No one in the government seemed certain yesterday which regulations were caught in the net of President Reagan's 60-day freeze on federal rulemaking.
The Reagan administration has compiled a list of 119 rules issued in the final days of President Carter's term, and it is these rules that are "candidates for postponenement," according to James C. Miller III, who joined the Office of Management and Budget to coordinate the new administration's deregulation campaign.
But the list was drawn up so rapidly that he and other officials have not yet identified which of the regulations on it the administration wishes to take action against, nor do they yet know which ones are legally within their power to alter.
A check of the Federal Register's file of regulations scheduled to be printed in its "rules going into effect today's column over the next 60 days, however, turned up a number that would seem likely to attract administration fire. Among them:
A Labor Department rule that would apply federal wage regulations to service employes of contractors in the timber-cutting industry and in the research and development field. A White House official called that "an unnecessarily expansive definition of the act." He added that the rule was "controversial, it was done in a hurry and it is a candidate for reconsideration."
The Environmental Protection Agency's plan to list the Hawaiian tree snail as an endangered speices.
An Occupational Safety and Health Administration rule, called the walkaround standard," that would entitle employes accompanying OSHA inspectors on their rounds to be paid for the time spent with the inspector.
OSHA spokesman said that rule is already in effect and cannot be easily halted without major legal action and public hearings. The status of several other rules on the Federal Register list, all presumably now frozen, was unclear, while the administration said its list contained at least one rule that did not appear in the Federal Register file: water pollution standards for the timber industry. "That one deserved to be rethought," a White House Official said.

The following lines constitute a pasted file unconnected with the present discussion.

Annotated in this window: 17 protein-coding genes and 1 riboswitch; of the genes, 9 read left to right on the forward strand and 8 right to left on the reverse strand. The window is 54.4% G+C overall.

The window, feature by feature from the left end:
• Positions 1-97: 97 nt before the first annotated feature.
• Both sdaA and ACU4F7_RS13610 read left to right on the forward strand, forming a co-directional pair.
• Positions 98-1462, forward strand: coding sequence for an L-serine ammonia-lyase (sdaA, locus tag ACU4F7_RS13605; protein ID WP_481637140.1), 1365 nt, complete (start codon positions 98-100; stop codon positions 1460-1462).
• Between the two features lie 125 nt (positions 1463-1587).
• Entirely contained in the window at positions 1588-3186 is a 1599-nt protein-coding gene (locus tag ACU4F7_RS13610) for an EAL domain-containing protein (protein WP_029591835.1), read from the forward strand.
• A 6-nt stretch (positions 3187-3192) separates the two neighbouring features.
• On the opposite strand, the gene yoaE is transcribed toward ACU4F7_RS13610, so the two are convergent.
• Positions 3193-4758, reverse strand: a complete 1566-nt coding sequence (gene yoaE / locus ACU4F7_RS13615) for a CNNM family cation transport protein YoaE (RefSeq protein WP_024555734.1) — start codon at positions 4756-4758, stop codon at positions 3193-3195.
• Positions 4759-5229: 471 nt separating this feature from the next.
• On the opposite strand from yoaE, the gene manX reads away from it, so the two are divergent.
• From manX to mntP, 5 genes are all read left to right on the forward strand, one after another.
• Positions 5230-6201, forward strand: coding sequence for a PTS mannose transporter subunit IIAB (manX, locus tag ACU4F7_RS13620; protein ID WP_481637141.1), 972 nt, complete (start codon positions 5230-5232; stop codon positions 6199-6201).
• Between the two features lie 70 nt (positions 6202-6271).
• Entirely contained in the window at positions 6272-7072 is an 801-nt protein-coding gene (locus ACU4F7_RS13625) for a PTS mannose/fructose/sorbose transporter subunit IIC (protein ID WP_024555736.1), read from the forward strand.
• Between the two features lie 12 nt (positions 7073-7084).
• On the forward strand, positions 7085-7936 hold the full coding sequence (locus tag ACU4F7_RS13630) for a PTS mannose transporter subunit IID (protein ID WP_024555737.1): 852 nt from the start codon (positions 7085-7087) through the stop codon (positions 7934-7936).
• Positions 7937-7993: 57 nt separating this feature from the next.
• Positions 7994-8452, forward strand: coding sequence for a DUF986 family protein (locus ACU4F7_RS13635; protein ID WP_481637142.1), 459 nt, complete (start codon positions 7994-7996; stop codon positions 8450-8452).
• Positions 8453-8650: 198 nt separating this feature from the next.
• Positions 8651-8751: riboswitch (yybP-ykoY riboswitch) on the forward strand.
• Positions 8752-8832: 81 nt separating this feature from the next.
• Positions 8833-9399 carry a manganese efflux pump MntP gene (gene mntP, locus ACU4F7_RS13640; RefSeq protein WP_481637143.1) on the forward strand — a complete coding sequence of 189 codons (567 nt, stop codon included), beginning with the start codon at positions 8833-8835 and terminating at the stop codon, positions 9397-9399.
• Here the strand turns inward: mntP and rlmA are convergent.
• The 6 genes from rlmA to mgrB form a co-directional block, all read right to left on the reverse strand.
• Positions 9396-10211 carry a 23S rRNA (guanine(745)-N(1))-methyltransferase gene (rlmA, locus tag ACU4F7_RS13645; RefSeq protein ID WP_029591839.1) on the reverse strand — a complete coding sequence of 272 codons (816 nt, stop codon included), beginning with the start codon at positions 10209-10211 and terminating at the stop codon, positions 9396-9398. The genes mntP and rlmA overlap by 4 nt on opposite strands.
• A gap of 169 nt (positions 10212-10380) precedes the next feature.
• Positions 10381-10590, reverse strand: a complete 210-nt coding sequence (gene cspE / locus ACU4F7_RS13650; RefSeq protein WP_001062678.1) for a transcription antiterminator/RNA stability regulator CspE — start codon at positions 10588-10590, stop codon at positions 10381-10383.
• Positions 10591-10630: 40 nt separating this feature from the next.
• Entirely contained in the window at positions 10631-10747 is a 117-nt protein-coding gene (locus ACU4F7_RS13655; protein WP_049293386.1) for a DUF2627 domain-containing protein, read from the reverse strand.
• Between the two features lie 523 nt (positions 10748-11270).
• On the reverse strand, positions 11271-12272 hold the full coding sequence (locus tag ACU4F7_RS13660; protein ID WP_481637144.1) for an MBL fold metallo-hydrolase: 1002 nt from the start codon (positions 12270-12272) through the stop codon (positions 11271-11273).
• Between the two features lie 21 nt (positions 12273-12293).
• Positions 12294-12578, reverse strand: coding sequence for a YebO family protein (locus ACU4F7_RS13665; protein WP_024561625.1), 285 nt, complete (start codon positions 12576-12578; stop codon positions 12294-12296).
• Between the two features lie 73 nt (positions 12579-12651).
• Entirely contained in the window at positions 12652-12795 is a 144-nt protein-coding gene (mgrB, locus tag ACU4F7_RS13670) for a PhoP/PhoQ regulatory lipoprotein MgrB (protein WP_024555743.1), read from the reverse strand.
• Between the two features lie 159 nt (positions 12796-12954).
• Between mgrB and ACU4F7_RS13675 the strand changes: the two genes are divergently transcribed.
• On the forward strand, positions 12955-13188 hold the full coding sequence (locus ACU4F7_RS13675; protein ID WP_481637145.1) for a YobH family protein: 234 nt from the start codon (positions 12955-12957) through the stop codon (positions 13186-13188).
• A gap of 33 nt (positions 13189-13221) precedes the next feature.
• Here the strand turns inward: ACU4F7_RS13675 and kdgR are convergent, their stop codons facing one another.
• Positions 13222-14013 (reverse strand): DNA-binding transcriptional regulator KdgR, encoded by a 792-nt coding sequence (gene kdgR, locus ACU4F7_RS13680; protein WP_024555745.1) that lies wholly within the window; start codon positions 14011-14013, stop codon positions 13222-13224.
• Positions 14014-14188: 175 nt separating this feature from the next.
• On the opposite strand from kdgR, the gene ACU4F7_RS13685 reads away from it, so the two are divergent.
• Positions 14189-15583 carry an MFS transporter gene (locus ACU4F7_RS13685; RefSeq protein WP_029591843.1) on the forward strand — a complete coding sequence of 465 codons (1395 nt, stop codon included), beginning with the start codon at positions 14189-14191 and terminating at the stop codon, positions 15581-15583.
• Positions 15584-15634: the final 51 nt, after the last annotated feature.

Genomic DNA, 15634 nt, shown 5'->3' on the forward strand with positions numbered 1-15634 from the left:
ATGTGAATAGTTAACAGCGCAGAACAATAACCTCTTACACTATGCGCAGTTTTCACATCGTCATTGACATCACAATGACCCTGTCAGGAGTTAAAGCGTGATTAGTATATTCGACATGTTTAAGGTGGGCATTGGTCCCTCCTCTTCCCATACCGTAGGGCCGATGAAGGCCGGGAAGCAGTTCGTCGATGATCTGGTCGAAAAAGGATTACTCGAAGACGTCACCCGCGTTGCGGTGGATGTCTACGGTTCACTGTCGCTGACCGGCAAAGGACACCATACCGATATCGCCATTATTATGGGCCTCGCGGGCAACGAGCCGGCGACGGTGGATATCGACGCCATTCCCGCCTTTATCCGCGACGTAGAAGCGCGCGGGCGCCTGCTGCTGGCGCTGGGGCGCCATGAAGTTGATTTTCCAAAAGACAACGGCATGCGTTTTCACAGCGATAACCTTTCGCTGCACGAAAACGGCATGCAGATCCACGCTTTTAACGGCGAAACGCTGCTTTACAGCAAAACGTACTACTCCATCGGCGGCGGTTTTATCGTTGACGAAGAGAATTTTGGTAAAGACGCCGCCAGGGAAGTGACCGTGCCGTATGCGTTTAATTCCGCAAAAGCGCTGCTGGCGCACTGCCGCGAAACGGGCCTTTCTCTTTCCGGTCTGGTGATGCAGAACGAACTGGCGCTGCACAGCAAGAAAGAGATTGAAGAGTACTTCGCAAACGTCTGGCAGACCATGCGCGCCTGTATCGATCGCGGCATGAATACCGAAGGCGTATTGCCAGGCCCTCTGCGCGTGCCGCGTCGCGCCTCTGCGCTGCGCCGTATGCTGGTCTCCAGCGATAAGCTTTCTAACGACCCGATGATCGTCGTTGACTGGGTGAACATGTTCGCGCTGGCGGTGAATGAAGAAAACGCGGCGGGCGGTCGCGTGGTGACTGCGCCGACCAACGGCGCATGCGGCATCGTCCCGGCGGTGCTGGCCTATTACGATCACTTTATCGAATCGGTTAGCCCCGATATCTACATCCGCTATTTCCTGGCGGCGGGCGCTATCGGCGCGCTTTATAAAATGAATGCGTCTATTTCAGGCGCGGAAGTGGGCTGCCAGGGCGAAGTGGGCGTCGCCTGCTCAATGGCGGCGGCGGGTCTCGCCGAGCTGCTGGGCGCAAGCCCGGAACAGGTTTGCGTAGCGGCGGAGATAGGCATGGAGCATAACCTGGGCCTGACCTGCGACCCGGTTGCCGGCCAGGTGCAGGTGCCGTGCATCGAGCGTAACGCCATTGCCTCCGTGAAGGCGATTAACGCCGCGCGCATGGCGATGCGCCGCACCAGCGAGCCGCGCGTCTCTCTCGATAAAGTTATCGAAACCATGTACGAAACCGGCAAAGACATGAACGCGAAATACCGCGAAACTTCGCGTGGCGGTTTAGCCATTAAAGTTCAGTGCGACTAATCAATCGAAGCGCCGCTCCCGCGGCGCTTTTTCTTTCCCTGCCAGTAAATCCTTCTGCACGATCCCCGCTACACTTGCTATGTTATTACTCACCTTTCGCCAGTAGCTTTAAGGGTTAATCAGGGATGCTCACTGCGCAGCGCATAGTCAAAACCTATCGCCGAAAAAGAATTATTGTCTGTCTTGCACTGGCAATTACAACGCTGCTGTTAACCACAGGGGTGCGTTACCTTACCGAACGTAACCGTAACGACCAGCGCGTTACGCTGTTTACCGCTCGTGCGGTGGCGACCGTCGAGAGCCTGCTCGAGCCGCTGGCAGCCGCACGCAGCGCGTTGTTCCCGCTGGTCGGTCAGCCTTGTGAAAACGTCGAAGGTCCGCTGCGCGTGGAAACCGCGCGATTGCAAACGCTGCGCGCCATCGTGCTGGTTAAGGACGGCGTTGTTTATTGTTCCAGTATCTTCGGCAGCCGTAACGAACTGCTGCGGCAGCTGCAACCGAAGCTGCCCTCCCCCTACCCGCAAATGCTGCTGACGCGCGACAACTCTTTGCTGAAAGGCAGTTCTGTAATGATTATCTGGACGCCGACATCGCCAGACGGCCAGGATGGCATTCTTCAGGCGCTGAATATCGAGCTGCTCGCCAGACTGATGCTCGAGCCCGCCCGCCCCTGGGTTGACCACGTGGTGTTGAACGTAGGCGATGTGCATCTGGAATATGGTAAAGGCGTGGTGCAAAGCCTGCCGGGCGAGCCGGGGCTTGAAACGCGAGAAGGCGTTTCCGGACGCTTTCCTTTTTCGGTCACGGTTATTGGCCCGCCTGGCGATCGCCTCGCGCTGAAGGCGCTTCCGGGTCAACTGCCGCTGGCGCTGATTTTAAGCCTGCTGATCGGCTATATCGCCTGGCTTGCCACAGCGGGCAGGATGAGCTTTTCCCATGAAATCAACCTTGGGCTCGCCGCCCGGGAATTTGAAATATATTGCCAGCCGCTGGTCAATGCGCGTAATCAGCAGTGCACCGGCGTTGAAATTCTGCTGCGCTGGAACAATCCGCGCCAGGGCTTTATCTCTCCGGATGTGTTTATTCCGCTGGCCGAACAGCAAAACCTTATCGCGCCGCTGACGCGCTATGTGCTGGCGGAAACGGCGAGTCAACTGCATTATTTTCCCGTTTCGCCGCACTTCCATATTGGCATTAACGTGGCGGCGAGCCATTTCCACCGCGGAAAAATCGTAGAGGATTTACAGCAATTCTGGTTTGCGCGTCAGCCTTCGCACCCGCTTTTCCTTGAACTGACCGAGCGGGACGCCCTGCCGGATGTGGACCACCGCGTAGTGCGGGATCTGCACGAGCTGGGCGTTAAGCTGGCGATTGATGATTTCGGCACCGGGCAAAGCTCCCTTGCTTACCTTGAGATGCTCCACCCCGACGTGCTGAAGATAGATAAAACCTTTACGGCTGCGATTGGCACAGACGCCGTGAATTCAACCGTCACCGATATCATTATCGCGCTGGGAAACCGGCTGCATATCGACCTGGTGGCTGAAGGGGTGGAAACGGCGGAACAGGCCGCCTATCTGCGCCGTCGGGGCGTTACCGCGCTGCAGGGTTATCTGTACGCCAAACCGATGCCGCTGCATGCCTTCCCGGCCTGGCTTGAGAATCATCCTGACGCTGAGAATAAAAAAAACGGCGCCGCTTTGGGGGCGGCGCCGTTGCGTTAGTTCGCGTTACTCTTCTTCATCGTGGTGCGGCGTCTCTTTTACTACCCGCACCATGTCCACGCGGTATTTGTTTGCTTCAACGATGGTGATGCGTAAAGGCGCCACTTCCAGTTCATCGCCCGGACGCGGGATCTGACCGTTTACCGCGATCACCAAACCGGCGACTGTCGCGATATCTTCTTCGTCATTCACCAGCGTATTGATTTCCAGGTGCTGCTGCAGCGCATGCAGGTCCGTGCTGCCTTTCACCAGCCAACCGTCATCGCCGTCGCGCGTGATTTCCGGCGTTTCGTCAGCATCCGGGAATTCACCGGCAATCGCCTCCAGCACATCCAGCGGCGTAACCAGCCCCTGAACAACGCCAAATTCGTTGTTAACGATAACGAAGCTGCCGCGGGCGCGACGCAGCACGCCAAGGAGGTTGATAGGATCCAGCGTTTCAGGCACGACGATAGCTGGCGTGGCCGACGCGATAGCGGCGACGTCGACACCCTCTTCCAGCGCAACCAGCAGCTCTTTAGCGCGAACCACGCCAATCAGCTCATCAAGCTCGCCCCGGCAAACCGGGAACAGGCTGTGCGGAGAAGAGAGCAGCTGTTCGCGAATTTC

Some rules cannot be postponed because they are governed by court-ordered or legislated timetables. "We aren't going to ask the Cabinet members to break the law," Miller said. Postponement, he continued, will allow the Reagan team to "put in place the new regulatory management program we're developing."
The 119 rules the Carter administration published between Dec. 29 and Jan. 23 was a 40 percent increase over the same period last year, Miller said. "A lot of things were pushed through that won't pass the litmus test in this administration."
According to another White House official, several categories of regulations are not covered by Reagan's order, including Internal Revenue Service rules, regulations related to federal procurement and those related to agency or department organization, managemen or personnel policies.
Morover, the administration doesn't intend to freeze regulations that serve to lighten regulatory burdens, the official said, though the Federal Register list contains at least two rules that would grant waivers to various automakers to ease the impact of pollution control standards.
The freeze does not affect the 16 independent federal regulatory agencies, such as the Federal Trade Commission, the Consumer Product Safety Commission and the Nuclear Regulatory Commission.
"Nothing in this order addresses what will be done to the substance of any regulation," said Jeff Esienach, special assistant to Miller. "Generally the regulations will be examined in terms of cost-effectiveness." He said the ones chosen for action could be subject to "a number of initiatives, which could be implemented through executive orders or memoranda or just jawboning, or proposals to [Capitol] Hill. We're just not ready to speak to what proposals will drop out of the basket."